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BSc (Hons)

Biological Sciences

Students in science lab
Course places still available for September 2021

Year Of Entry

2021
  • UCAS code(s): 350B (full-time) / C110 (with placement)
  • Level(s) of study: Undergraduate
  • Study mode(s): Full-time / Part-time / Sandwich
  • Location: Clifton Campus
  • Starting: September 2021
  • Course duration: Three years full-time/ four years with a placement

Why stick with a single plan when you can explore an entire passion?

You’ll start with the fundamentals of biological sciences, and then take your course wherever you want; whether that’s environmental biology, biomedical science, biochemistry and microbiology, or physiology and pharmacology.

You’ll investigate, you’ll collaborate, and you’ll get hands on — in our labs, on field trips, and through your own industry placement.

In Year Three, you’ll be encouraged to take a year-long placement overseas, or in the UK. Recent students have secured placements with organisations such as the NHS, Archipelagos Institute of Marine Conservation (Greece) and AstraZeneca. You can also register for the Diploma in Professional Practice, which is a separate qualification you  can work towards while on your placement.

Number four in the UK for student satisfaction in Biology (NSS 2020)

Accredited by:

Royal Society of Biology logo

What you'll study

This flexible course enables you to experience different subject areas before selecting your field of interest. It gives a sound grounding in biology and enables you to specialise in your chosen field of interest for the remainder of the course. After a common first term of study you can choose one of the following pathways.

Meet our Biosciences team

he biosciences team prepares our students well for careers in industry and academia and we continue to develop and welcome collaborations from universities and commercial organisations.

Visit our academic team pages to find out more about our approach to teaching, our partners and research interests.

  • Year One

    All pathways:

    Living Systems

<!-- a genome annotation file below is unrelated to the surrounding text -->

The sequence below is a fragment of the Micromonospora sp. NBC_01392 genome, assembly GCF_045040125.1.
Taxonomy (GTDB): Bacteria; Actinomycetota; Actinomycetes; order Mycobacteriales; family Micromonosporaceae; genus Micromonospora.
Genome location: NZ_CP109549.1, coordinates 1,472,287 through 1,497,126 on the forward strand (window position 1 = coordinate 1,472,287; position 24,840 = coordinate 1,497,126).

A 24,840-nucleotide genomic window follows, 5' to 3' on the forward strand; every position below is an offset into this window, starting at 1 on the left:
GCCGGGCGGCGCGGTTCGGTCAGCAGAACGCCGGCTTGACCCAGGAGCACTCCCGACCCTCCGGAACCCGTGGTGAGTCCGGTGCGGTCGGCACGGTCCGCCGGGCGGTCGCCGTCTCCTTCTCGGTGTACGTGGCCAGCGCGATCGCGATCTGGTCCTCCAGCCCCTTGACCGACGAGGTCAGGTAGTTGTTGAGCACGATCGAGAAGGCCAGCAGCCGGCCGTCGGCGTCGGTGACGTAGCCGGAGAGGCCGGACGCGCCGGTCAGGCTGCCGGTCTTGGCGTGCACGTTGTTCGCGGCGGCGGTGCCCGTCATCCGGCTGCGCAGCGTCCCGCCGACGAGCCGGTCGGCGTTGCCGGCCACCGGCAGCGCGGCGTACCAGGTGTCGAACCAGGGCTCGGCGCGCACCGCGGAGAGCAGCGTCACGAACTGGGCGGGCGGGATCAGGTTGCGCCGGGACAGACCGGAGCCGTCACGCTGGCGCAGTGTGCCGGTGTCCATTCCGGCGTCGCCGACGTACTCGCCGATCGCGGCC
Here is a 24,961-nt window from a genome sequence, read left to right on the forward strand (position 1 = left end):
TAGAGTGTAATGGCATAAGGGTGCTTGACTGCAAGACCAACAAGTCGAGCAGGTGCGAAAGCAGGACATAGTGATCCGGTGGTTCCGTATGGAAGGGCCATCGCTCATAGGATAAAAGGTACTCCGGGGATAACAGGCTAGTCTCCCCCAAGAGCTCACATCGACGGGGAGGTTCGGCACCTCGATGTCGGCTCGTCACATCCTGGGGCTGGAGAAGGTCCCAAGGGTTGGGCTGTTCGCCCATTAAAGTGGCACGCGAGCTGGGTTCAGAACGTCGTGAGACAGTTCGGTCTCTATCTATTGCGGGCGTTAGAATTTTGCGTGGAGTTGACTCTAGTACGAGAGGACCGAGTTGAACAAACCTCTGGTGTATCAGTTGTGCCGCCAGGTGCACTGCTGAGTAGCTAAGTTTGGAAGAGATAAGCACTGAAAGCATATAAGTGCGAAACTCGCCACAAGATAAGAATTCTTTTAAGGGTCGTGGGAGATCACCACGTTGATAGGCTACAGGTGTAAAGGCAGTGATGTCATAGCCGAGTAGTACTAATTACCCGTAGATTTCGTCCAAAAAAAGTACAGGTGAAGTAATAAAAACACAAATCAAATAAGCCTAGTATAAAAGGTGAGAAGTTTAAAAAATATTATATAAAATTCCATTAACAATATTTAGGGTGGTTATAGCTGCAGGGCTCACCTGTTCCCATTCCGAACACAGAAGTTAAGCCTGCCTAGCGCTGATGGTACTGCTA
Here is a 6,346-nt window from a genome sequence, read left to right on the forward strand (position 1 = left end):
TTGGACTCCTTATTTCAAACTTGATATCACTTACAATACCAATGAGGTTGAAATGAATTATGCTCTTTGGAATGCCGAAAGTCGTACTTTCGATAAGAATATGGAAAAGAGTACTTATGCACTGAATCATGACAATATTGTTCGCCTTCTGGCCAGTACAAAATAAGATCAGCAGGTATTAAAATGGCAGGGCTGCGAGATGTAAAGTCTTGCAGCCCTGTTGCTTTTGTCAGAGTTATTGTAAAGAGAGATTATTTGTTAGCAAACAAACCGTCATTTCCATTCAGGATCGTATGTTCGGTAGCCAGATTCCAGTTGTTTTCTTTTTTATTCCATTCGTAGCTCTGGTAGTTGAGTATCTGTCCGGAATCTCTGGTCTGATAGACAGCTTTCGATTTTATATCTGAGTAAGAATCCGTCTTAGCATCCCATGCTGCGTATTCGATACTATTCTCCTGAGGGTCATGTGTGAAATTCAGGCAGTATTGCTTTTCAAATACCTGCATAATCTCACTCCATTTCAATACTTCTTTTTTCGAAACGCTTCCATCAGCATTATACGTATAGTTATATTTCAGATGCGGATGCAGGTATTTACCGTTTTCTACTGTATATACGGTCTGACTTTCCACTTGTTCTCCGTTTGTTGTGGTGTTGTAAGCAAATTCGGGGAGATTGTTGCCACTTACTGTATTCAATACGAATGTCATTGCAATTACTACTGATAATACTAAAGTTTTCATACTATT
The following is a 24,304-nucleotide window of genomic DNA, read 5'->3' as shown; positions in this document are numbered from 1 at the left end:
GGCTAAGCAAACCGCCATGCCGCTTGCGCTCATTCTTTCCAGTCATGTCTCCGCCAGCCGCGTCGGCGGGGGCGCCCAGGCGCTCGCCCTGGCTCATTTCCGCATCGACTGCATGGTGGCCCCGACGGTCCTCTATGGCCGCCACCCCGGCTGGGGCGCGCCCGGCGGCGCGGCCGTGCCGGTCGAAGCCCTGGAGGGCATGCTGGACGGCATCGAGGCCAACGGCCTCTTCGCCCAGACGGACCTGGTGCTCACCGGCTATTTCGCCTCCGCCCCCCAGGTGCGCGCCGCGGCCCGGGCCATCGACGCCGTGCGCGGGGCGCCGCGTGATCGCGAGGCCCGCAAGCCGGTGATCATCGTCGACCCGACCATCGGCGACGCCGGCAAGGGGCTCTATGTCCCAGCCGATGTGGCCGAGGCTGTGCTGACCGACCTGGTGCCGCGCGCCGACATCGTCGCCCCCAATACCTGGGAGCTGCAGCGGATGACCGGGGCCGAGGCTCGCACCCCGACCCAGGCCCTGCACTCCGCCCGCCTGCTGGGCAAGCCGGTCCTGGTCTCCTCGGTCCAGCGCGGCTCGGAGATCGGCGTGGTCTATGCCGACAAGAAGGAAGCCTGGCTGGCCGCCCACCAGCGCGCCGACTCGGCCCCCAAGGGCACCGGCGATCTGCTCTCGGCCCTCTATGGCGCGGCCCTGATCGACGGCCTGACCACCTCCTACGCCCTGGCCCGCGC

Introduces levels of biological organisation from molecules to cells and ecosystems, providing a platform of knowledge and skills upon which other modules are developed.

    Practical Techniques for Biology

    Considers the principles of experimental design, data collection and analysis, including techniques in centrifugation, chromatography, electrophoresis, microscopy and radiobiology.

    Biochemistry and Microbiology pathway:

    Introduction to Biochemistry

    Study the key aspects of macromolecules, cell structure and function, and interrelationships in both practical and theoretical contexts.

    Genetics and Immunology

    Develops genetic concepts and introduces basic aspects of the immune system, including the molecules, cells and interactions involved.

    Introduction to Microbiology

    Uncover the fundamental concepts of organic, physical, analytical and bioinorganic chemistry as applied to biochemistry processes.

    Molecular Principles for Biochemistry

    Introduces the physiology of human organ systems (respiratory, nervous, cardiovascular, urinary, endocrine and muscular) and examines the process of homeostasis.

    Physiology and Pharmacology pathway:

    Introduction to Pharmacology

    Considers the principles of how drugs work, including factors that affect the magnitude of the response to drugs, specificity of drug action, drug interactions and side effects of drugs.

    Introduction to Biochemistry

    Study the key aspects of macromolecules, cell structure and function, and interrelationships in both practical and theoretical contexts.

    Genetics and Immunology

    Develops genetic concepts and introduces basic aspects of the immune system, including the molecules, cells and interactions involved.

    Human Physiology